Spotlight on Artist Michelle Mildenberg

Spotlight on Artist Michelle Mildenberg

I’m so excited to share the art and words of Colombian-French artist Michelle Mildenberg! The talented designer/illustrator grew up in Bogota, where she received a BA in design at the University of Los Andes. Mildenberg explains, “I'm interested in how we experience visuals, so my main focus are imageries: sets of images that create universes, daydreams and narratives about ideas, concepts, people, products and brands.” In Mildenbergs work the viewer is able to experience a narrative in just one image which I think is quite spectacular! Keep scrolling to learn more about this amazing artist…

What sparked your interest in art and illustration?

My family is in the music industry and my father had a very big record collection that I would go through on warm afternoons over the school holidays. I wanted to make illustrations like the Cheap Thrills cover from Frank Zappa. So I kind of started imitating this. Then I studied Design and started illustrating for design projects mostly.

Are you a full-time artist? If so, how did you make the decision?

I am a part-time illustrator, and the other part-time I do self-initiated research projects in speculative design and some graphic design. It depends on the projects that come. But I enjoy having diversity in my work so it’s great to have the opportunity to do different things.

Who or what inspires you?

I am inspired by the visuals of spaces, architecture, plants, science, technology, bodies, love, gender, Latin America and the aesthetics of the future. And how all those things relate to each other. I try to keep updated in contemporary design theory and this is also something that frames my work and how I develop projects. I’m currently framing my illustration practice as a method to bring to life concepts and ideas about technology that don’t have a face yet. 

What is your artistic process?

My artistic process comes mainly from my research topics, I gather articles, readings, videos around topics that I love, then they become the topics I want to create illustrations about, generally, I create series of work around these topics. It’s all about the ideas behind the work and not so much about the technique. Though the colour is very important in my narrative. I also have a parallel line of work that is very visceral, I use illustration sometimes just as a way to get out something that is stuck in my head or something that I am experiencing / feeling. Sometimes this is more about my personal life experience rather than my topics of interest.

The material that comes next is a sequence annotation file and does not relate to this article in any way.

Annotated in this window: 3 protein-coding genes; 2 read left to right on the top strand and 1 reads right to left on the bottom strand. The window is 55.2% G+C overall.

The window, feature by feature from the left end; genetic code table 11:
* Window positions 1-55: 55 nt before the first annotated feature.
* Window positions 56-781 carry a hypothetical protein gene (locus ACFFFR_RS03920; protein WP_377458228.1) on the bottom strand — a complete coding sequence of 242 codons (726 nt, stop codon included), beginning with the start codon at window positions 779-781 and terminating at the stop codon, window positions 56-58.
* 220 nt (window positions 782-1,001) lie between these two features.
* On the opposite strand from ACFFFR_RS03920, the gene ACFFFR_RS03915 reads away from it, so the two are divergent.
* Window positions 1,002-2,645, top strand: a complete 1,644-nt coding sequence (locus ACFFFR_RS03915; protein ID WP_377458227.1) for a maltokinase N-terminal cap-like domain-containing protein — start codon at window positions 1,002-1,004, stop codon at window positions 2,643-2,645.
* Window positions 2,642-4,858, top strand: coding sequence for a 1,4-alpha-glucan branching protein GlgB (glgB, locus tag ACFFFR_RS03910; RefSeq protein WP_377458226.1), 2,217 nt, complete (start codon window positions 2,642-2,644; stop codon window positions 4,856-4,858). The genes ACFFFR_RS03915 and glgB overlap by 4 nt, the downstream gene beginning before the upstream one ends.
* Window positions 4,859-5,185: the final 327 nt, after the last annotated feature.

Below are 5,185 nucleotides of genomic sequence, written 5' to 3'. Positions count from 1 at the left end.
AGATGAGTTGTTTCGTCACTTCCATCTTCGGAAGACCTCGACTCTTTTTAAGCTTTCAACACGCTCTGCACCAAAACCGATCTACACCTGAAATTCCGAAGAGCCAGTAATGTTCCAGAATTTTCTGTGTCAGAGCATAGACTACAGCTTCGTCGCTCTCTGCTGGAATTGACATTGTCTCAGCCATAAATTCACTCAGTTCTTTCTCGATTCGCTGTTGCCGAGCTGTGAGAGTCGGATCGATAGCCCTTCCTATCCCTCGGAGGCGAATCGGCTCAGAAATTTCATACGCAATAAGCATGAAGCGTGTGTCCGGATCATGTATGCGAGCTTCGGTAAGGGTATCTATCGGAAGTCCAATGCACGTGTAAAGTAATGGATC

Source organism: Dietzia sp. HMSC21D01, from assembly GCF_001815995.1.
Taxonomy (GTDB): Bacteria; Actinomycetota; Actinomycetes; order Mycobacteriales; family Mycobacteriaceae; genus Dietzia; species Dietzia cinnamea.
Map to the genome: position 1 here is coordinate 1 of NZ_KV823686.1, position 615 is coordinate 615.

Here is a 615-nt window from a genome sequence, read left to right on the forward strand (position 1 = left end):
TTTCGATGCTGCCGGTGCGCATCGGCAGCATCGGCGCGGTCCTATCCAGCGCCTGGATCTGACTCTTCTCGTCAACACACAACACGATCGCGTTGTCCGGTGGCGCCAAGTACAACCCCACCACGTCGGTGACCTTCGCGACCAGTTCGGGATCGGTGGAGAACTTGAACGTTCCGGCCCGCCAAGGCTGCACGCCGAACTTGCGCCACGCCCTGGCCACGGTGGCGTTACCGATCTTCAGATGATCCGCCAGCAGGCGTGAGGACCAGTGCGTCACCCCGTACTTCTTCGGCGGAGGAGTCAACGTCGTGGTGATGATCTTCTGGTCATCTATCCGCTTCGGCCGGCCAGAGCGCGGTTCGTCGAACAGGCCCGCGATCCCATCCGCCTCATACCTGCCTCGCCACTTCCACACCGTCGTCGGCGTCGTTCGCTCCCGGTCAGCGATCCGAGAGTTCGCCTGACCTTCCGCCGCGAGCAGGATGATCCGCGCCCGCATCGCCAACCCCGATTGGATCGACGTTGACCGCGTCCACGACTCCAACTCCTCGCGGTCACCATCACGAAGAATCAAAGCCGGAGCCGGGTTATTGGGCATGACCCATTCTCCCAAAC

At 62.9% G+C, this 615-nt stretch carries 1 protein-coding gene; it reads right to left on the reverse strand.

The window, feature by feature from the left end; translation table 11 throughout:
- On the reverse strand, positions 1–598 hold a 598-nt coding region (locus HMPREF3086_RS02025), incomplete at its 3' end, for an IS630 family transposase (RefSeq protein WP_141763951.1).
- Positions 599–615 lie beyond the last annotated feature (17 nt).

Is there a theme to your work?

I think the main theme are different storytellings about femininities, the relationship between womanhood and technology, and the bodily and emotional elements that make us human. I’m very interested in how we can create different aesthetics for the future. 

Has your style evolved over time? 

Yes, my style and mostly technique have evolved a lot, especially because I have tried it all, watercolours, gouaches, pencil, digital, digital realistic, vector. But anyway when people see my old work they understand that it is mine just because of the use of the colour palette and narrative.

How do we tell the stories of female bodies? What languages emerge, what are the poetics and intimacies behind filling a space with a body?
— Michelle Mildenberg

What is the average amount of time it takes to finish one illustration?

It takes me about half a day between concept, sketching, colour and creating. Longest part is concept. 

In your artist bio you mention an interest in "exploring technology and science, its relationship to 1.what makes us human and, 2. the experience of femininity." Are you able to expand on this statement?

I’m very interested in how visuals and illustration can be a tool to create imageries for reflecting about topics that normally, as users we don’t really have a say in. With my work, I try to imagine scenarios of how technology and science can be explored from these two perspectives: how technology can be more human and relate with us in more poetic ways. And how femininities (the different ways society experience gender) can influence these constructions of technology. 

What advice would you give to a young woman whose dream is to become an artist?

I think my main advice is just to be disciplined in trying things, you are not going to succeed immediately, but if you keep for a long period doing things, in the end you have collections of work that then you can start to figure out as part of your practice. 

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Follow Friday: @beautyspock